Back to Issue Thirty-Nine


Finalist for the 2021 Adroit Prize for Poetry


I have had enough of these chicken feet
poems, R says. Everyone is repeating
each other: moon, river, fish. So
I write about castles, Iowa,
that tow truck my dad never had. It’s easy
to make up a life when you’re
looking for a story. I tell my class during
show-and-tell, these shells were from
my mother’s dowry, not mollusks I plucked
off the beach. It’s a shame
I carry with me, unshakeable. I learned
to be an imposter was not a skill they taught
at sixteen, so I wrote about wandering,
disappointment. The editors love
sorrow. I read Jonathan Franzen then
and David Foster Wallace, voices I wasn’t
supposed to have in my head. I’m not always lost
in China. I’m mistaken for a local, I know half
the words, I get by and I know no one
here. In every Chinatown, it’s the same squalor
like time never passes, like the Chinaman
is always wearing faded silk. I need
to get out of my head. I travel
in a train passing palm trees, groves, Salinas, dust bowls,
a crow hopping by the side of the track, broken
wing, no crows around. It’s the same story told
backwards, returning to the heartland, foreign faces racing
to the city, fields planted gold. I find photos
from Tuva of rolling grass and yaks, pink
beads and bells and cheeks without bones. Passing
a golf course, a boy in red—his name is Kyle,
he lives in San Clemente, he has his entire life
planned. My name is Sharon, I live
and god I can’t say more. I think there is no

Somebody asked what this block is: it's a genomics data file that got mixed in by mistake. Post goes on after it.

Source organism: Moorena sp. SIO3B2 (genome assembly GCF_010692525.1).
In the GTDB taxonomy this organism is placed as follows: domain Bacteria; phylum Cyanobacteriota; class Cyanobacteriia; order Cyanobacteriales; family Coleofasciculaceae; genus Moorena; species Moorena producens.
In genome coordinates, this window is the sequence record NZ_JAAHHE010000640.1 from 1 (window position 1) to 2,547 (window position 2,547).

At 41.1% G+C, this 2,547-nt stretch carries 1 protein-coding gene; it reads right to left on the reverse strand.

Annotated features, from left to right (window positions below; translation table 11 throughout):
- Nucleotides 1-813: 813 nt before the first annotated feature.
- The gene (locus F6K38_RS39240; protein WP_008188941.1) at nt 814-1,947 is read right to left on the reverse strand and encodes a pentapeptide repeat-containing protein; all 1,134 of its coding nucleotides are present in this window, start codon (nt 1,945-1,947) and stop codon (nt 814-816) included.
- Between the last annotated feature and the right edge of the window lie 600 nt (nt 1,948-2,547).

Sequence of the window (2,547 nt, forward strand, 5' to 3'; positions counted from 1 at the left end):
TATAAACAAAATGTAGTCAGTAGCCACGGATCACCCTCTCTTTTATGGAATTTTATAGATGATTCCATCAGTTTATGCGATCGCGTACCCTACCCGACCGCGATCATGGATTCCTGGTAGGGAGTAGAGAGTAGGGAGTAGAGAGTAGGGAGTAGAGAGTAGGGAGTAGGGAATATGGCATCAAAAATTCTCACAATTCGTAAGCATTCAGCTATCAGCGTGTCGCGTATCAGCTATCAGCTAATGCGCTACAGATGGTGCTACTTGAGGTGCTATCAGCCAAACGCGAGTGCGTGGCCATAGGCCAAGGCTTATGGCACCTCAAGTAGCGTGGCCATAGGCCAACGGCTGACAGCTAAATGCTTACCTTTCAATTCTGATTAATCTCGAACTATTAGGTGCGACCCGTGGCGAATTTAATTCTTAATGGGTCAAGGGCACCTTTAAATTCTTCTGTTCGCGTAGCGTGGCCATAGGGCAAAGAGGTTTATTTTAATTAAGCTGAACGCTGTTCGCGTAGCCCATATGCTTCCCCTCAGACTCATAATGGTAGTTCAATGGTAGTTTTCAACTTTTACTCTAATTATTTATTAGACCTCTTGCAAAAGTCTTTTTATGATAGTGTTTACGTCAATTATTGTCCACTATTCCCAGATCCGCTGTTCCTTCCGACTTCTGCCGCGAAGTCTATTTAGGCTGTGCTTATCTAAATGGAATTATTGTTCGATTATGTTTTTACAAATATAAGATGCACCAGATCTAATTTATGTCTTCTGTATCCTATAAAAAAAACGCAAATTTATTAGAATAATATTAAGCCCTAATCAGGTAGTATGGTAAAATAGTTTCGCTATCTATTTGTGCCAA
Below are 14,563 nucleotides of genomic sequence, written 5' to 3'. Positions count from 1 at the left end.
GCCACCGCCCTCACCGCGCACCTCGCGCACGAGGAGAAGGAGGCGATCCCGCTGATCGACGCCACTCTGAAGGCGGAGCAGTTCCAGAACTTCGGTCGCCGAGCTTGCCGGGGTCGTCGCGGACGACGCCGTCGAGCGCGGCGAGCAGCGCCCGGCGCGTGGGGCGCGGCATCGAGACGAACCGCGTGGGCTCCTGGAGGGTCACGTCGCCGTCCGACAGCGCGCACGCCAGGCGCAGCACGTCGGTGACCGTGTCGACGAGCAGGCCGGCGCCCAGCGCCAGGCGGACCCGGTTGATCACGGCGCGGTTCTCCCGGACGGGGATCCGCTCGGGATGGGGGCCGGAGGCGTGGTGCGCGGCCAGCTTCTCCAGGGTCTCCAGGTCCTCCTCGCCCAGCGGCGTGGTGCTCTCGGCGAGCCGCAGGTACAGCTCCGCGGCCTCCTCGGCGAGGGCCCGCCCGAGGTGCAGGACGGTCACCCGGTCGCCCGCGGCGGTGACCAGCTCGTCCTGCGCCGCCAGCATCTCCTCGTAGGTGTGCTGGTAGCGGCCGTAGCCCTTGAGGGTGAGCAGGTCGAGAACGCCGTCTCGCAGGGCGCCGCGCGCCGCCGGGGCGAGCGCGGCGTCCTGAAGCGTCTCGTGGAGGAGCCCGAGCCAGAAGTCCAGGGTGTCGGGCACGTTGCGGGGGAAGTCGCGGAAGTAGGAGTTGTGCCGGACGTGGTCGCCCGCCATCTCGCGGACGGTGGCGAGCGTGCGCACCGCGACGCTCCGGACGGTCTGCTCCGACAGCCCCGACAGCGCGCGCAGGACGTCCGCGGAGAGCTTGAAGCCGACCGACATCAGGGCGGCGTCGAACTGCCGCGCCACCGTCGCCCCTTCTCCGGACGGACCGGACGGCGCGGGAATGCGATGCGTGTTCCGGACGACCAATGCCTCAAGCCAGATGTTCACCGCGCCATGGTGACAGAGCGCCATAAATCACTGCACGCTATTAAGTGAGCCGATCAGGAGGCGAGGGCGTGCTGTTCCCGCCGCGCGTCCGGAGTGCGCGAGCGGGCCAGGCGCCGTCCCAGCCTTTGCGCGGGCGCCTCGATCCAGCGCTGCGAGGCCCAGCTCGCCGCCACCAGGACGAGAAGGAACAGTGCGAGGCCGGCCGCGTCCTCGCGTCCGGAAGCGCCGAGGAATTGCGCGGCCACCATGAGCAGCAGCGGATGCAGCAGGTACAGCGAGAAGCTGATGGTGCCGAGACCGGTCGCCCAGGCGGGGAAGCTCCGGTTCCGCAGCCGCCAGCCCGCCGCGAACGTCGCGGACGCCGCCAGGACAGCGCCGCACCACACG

better place to be. Once in a class
where we made dumplings and discussed
migration. We are shaped by larger forces,
the professor said. A force to push us back
in place, pegs loose and rolling. To find myself,
I say, I’m here to find myself. I’ll push every peg
you need, write about chicken feet
and how pepper tastes the same in every city. How many years
before I forget the taste. I used to gather
my fallen hairs in plastic bags, sweep the bathroom
floor for strands. My mother wanders, forgetting,
and I do not know where she sleeps tonight. She
tells me diaspora means lost and I
have nothing to lose. R thinks it’s brilliant how
she stopped writing about fish: Do you remember
the taste of fish? I only remember the bones.


Sharon Lin is a poet and essayist. Her work appears in The New York Review of BooksSine ThetaGhost City Press, and elsewhere and is anthologized in Best New Poets 2021 and Voices of the East Coast (Penmanship Books). She lives in New York City.

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